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The 8 Most Powerful Women in the Bible: Part One

What makes a woman powerful? Is it money, fame, a political position, or is it an Oscar-winning actress? Any of these attributes may be true in today’s society, but not in biblical days. Many excellent examples of strong, influential women grace the pages of the Bible, and I will review two a week for the next four Sundays. Our ladies, now two thousand years later, may find much wisdom in the biblical females. Use them as a guiding tool in your personal lives and to develop a relationship with God.

The last point I want to express is “behind every successful man is a strong and wise woman.” So true of these most powerful women in the Bible! I hope you enjoy my review.


MARY MAGDALENE

Mary of Magdala lived in a comfortable village of many Greeks in Galilee. They depicted her as a prostitute in town. According to scriptures, the single Mary Magdalene had a serious sickness caused by ‘seven demons,’ so many people assumed she was a fallen woman. But, in biblical times, certain illnesses such as schizophrenia, blindness, heart disease, and epilepsy were thought to be demonic. The Bible is unclear what her specific situation was, but bible scholars agree she was not a prostitute.

At some point in her life, Mary met Jesus in one of the many villages He ministered to, and He healed her afflictions. She became an immediate follower and a leader of a group of women who traveled with Jesus and helped to support His ministry. Only a strong, self-confident woman would be so brave to spread the Gospel in biblical days.

Jesus had two groups of people who accompanied Him – a group of men led by Peter the Apostle, and a group of women led by Mary Magdalene. However, according to religious tradition, females were meant to be seen and not heard, but Mary, in controversy, was very close to Jesus. Just as I wrote in the past, God chooses people to be His disciples that we least expect to reach this broken world. Mary was one such example. Her great faith earned special attention from Jesus.

On the day they crucified Jesus, Mary Magdalene, along with two others, stood at the base of His cross and watched Him breathe His last breath. Her heartbreak must have been unimaginable!  In the Bible passages of Luke 23 and Matthew 27, Mary prepared Jesus’ body for burial by making a spice anointment for the linens. She observed from afar as they placed His body in the rock tomb. Mary visited His burial site every day as if waiting… did she know something?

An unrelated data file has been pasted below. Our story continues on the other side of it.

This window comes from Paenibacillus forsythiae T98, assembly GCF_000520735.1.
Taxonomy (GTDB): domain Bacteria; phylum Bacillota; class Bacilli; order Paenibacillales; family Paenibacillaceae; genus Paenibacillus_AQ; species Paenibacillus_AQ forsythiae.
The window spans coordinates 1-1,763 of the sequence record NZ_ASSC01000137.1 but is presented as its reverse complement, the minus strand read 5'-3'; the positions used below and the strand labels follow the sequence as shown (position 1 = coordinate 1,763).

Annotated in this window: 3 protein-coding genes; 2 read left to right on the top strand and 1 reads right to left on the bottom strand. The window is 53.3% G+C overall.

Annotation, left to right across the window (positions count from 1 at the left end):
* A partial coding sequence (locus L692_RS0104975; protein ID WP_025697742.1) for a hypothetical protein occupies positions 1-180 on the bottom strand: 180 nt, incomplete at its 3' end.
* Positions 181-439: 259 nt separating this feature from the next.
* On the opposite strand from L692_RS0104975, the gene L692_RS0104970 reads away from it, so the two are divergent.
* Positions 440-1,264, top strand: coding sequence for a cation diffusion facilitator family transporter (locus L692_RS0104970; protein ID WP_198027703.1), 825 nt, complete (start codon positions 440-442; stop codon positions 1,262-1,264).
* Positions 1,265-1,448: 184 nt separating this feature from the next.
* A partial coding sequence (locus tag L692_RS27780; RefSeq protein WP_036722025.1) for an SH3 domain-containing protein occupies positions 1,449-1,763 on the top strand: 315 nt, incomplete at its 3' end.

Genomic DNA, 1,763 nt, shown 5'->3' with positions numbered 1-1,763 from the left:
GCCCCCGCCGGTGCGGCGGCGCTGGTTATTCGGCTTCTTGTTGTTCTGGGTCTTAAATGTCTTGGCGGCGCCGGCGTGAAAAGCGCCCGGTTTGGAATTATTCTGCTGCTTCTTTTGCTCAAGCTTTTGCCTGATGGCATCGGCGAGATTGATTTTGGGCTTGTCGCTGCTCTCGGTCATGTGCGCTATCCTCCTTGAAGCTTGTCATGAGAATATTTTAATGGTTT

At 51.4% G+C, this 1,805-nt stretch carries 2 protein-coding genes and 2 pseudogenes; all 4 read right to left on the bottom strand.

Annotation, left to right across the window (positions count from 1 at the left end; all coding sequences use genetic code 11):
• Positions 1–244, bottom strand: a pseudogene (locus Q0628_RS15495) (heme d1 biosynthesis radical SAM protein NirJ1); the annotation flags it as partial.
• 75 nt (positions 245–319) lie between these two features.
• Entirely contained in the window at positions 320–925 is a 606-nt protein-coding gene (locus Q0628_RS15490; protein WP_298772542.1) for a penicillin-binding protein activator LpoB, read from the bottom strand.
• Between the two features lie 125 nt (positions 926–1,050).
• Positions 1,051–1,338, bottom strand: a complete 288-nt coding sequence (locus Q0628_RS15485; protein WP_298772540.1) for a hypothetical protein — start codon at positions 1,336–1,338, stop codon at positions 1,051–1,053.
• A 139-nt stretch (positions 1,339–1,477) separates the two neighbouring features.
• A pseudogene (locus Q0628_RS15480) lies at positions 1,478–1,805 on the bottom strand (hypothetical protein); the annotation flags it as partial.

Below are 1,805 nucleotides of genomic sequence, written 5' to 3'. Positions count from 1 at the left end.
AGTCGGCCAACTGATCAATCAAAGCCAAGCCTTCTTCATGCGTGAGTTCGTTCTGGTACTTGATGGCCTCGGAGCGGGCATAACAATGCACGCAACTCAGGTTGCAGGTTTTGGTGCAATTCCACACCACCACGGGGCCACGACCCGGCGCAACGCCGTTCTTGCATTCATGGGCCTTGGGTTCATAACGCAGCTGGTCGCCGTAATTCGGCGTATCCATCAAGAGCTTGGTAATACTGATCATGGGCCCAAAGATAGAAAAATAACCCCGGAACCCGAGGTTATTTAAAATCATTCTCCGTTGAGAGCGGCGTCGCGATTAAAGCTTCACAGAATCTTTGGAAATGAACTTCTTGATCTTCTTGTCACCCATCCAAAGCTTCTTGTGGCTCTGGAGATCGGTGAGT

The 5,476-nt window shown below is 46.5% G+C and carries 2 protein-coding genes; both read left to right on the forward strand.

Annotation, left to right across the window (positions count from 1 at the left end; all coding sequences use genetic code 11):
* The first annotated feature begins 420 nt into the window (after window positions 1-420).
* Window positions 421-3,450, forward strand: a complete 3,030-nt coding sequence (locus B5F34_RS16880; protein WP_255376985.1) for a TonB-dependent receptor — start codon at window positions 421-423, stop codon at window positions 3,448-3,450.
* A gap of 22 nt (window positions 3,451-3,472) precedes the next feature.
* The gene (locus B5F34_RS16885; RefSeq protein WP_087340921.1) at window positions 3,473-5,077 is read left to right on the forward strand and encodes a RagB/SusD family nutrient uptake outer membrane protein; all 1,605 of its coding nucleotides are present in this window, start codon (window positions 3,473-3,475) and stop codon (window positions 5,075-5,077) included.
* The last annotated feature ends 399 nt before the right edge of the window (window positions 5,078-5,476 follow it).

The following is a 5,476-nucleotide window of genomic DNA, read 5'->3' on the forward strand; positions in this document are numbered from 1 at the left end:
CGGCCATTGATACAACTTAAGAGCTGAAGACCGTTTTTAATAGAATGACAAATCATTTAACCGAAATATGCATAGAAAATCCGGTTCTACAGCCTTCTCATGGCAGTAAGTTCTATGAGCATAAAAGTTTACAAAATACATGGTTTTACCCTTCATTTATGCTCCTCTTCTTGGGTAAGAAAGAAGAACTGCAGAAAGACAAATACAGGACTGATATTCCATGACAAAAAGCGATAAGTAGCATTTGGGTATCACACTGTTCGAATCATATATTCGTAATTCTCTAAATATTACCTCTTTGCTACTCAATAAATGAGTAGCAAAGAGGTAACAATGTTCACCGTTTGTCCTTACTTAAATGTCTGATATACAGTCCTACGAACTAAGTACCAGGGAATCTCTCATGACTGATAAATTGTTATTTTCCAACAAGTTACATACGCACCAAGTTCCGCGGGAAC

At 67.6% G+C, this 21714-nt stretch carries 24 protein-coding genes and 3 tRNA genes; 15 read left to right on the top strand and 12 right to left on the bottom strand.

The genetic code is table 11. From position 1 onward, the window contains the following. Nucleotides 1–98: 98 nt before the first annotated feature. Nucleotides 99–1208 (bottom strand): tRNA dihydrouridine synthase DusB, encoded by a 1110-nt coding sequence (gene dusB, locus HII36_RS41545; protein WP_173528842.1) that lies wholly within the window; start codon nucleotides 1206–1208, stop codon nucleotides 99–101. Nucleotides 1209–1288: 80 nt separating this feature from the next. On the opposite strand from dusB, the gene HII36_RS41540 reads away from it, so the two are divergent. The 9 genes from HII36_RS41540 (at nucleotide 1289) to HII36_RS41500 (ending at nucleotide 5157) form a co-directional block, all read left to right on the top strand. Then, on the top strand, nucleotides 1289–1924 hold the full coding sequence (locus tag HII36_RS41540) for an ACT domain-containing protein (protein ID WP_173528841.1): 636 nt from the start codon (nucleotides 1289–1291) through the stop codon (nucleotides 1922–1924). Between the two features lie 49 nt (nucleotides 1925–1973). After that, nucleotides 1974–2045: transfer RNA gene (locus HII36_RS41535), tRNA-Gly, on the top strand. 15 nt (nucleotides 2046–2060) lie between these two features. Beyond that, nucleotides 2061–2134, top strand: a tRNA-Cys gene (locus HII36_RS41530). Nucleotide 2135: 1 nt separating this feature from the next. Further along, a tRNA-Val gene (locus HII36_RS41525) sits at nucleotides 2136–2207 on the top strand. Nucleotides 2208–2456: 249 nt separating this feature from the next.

Image of Mary Magdalene courtesy of James Tissot Collection at Brooklyn Museum freebibleimages.org

In the early morning light, the following week, Mary visited the tomb. As she sat and prayed an earthquake erupted and forced the rock away from the entrance of the grave. Mary jumped up to look inside, and it was empty! Suddenly, God’s angel appeared before her.

“Woman, why are you weeping?”

With tears streaming down her face, Mary replied, “They have taken away my Lord, and I do not know where they have laid him.”

Suddenly a voice from behind her spoke, “Mary! Why are you weeping? Whom are you looking for?”

Not recognizing the face, she said to him, “Sir, if you have carried Him away, tell me where you have laid Him, and I will take Him away.” He responded with, “Mary!” It was Jesus standing before her.

She dropped to her knees, grabbed His hands, and said in Hebrew “Rabbouni!” Jesus told her not to hold on to Him because He had not ascended to the Father yet. Instead, He ordered her to go tell the disciples he was resurrected.

Mary Magdalene at Jesus’ resurrection courtesy of freebibleimages.org

Mary ran to them and announced, “I have seen the Lord.”

It is interesting that in a society where women were held in low regard, Christ showed Himself first to a woman. Mary loved her Lord, and she was His truest, faithful follower.

What made Mary Magdalene a powerful woman?

  • She taught us to live courageously and faithfully for Christ. Jesus set her free by eliminating her ‘demons,’ and instead of going about her own life, Mary worked for Him. Even when she faced difficult times, and people called her hopeless, she allowed Jesus to work through her.
  • Mary was more loyal to Jesus than His own disciples. They hid as Jesus was led to His crucifixion, but Mary stayed with Him. She also anointed His linen with spices.
  • Mary was given the honor of being the first person to see Jesus after His resurrection. She was very important to Christ, or He would not have revealed Himself to her before the other disciples. It may be safe to comment Jesus changed the way women were viewed in society.